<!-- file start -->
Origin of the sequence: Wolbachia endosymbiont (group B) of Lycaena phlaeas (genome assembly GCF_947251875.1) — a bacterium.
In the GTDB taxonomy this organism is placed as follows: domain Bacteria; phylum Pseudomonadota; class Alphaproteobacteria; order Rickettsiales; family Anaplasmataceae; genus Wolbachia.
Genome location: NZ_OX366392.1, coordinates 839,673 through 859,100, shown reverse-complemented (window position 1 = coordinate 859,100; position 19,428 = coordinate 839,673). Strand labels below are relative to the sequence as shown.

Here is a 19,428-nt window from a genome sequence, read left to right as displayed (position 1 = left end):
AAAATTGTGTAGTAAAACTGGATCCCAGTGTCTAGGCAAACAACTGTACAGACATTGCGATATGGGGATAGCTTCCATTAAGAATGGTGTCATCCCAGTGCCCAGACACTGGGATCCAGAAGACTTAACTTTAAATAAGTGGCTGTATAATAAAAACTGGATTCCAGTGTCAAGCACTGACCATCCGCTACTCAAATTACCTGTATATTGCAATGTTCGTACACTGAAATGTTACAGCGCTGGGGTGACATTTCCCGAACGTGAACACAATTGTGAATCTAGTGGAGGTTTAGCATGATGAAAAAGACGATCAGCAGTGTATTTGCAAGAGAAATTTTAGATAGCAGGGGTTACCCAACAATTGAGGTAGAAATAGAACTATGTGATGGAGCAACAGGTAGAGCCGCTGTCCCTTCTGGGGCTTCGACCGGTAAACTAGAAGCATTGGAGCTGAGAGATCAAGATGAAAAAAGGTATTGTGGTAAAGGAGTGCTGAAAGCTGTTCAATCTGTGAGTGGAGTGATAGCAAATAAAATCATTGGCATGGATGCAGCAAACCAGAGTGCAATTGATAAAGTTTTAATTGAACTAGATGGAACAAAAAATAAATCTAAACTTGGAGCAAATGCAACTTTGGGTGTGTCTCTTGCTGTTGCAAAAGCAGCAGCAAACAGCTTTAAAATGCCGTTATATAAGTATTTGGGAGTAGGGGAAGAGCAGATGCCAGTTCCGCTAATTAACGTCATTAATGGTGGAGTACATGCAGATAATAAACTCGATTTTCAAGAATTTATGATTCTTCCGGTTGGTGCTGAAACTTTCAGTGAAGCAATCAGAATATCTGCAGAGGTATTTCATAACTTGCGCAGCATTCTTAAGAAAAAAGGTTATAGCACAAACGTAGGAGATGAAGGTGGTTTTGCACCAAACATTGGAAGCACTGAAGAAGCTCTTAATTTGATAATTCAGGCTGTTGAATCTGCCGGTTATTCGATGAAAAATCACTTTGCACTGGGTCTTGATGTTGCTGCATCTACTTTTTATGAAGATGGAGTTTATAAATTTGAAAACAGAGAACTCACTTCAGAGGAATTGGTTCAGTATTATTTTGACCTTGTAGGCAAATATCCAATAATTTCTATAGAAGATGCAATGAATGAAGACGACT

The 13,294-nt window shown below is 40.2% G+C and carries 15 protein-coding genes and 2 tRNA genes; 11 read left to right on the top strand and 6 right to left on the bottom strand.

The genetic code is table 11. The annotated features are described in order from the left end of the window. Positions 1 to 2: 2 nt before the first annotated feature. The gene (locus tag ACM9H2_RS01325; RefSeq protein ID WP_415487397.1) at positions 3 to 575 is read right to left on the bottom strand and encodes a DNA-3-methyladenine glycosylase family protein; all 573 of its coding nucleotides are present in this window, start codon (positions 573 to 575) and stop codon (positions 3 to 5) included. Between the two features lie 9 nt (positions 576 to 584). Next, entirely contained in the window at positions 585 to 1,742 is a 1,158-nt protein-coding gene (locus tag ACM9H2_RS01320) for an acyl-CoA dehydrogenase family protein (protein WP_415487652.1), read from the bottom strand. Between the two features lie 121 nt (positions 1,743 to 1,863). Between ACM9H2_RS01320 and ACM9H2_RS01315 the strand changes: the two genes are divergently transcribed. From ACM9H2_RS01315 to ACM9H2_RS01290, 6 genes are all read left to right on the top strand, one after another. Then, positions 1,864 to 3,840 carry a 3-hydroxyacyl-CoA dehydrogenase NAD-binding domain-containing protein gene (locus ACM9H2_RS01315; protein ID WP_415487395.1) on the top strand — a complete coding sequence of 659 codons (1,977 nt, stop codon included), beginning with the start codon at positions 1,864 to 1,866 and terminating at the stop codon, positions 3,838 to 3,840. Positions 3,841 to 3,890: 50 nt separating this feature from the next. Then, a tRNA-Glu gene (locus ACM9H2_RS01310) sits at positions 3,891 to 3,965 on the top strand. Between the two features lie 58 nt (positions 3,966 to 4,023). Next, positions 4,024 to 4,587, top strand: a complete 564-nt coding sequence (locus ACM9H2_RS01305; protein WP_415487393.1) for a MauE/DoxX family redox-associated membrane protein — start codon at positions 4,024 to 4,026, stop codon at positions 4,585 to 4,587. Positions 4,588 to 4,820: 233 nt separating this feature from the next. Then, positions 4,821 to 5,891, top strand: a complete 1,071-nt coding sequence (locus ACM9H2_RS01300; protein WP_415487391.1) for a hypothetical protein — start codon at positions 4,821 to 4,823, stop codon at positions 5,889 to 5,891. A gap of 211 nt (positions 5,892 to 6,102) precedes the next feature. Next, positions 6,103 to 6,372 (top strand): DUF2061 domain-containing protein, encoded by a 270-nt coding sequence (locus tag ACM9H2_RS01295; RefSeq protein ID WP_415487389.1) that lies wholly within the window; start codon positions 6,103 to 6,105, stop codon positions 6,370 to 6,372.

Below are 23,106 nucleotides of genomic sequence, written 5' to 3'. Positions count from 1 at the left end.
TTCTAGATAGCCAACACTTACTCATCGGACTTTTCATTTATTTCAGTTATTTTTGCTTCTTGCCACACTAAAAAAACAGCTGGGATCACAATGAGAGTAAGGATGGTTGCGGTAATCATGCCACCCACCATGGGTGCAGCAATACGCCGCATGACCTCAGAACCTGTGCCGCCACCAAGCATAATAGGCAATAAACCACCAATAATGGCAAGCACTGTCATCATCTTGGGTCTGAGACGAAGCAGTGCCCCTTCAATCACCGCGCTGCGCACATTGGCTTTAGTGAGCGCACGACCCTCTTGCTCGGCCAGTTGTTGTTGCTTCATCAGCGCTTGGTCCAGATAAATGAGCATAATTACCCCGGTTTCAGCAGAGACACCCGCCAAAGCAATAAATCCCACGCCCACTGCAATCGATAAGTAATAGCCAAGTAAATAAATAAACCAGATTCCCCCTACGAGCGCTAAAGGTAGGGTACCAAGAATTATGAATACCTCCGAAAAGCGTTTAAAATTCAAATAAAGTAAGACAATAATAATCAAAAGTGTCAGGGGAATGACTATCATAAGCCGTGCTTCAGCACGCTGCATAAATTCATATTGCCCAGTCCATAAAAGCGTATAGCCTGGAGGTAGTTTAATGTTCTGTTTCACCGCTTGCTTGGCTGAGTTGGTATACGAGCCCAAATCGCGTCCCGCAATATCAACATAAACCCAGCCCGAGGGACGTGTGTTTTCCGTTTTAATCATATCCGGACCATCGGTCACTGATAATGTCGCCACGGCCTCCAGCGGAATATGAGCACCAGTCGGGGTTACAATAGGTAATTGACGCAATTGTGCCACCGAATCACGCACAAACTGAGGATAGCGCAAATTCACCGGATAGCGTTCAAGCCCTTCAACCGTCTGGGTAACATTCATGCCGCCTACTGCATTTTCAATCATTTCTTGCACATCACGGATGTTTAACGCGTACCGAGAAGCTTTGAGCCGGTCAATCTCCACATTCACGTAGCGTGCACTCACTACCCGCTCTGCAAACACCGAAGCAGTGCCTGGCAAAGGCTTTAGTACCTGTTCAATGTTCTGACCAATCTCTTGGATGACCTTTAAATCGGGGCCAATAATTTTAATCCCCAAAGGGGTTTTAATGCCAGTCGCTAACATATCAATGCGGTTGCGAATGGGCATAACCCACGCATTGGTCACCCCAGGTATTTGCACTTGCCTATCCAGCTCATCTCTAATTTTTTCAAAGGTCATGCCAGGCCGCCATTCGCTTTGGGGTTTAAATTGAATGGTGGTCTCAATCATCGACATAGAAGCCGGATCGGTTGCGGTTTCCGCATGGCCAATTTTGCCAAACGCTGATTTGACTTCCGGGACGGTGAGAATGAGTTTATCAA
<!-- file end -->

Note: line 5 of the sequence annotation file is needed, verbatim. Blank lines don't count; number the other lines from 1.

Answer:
AAAATTGTGTAGTAAAACTGGATCCCAGTGTCTAGGCAAACAACTGTACAGACATTGCGATATGGGGATAGCTTCCATTAAGAATGGTGTCATCCCAGTGCCCAGACACTGGGATCCAGAAGACTTAACTTTAAATAAGTGGCTGTATAATAAAAACTGGATTCCAGTGTCAAGCACTGACCATCCGCTACTCAAATTACCTGTATATTGCAATGTTCGTACACTGAAATGTTACAGCGCTGGGGTGACATTTCCCGAACGTGAACACAATTGTGAATCTAGTGGAGGTTTAGCATGATGAAAAAGACGATCAGCAGTGTATTTGCAAGAGAAATTTTAGATAGCAGGGGTTACCCAACAATTGAGGTAGAAATAGAACTATGTGATGGAGCAACAGGTAGAGCCGCTGTCCCTTCTGGGGCTTCGACCGGTAAACTAGAAGCATTGGAGCTGAGAGATCAAGATGAAAAAAGGTATTGTGGTAAAGGAGTGCTGAAAGCTGTTCAATCTGTGAGTGGAGTGATAGCAAATAAAATCATTGGCATGGATGCAGCAAACCAGAGTGCAATTGATAAAGTTTTAATTGAACTAGATGGAACAAAAAATAAATCTAAACTTGGAGCAAATGCAACTTTGGGTGTGTCTCTTGCTGTTGCAAAAGCAGCAGCAAACAGCTTTAAAATGCCGTTATATAAGTATTTGGGAGTAGGGGAAGAGCAGATGCCAGTTCCGCTAATTAACGTCATTAATGGTGGAGTACATGCAGATAATAAACTCGATTTTCAAGAATTTATGATTCTTCCGGTTGGTGCTGAAACTTTCAGTGAAGCAATCAGAATATCTGCAGAGGTATTTCATAACTTGCGCAGCATTCTTAAGAAAAAAGGTTATAGCACAAACGTAGGAGATGAAGGTGGTTTTGCACCAAACATTGGAAGCACTGAAGAAGCTCTTAATTTGATAATTCAGGCTGTTGAATCTGCCGGTTATTCGATGAAAAATCACTTTGCACTGGGTCTTGATGTTGCTGCATCTACTTTTTATGAAGATGGAGTTTATAAATTTGAAAACAGAGAACTCACTTCAGAGGAATTGGTTCAGTATTATTTTGACCTTGTAGGCAAATATCCAATAATTTCTATAGAAGATGCAATGAATGAAGACGACT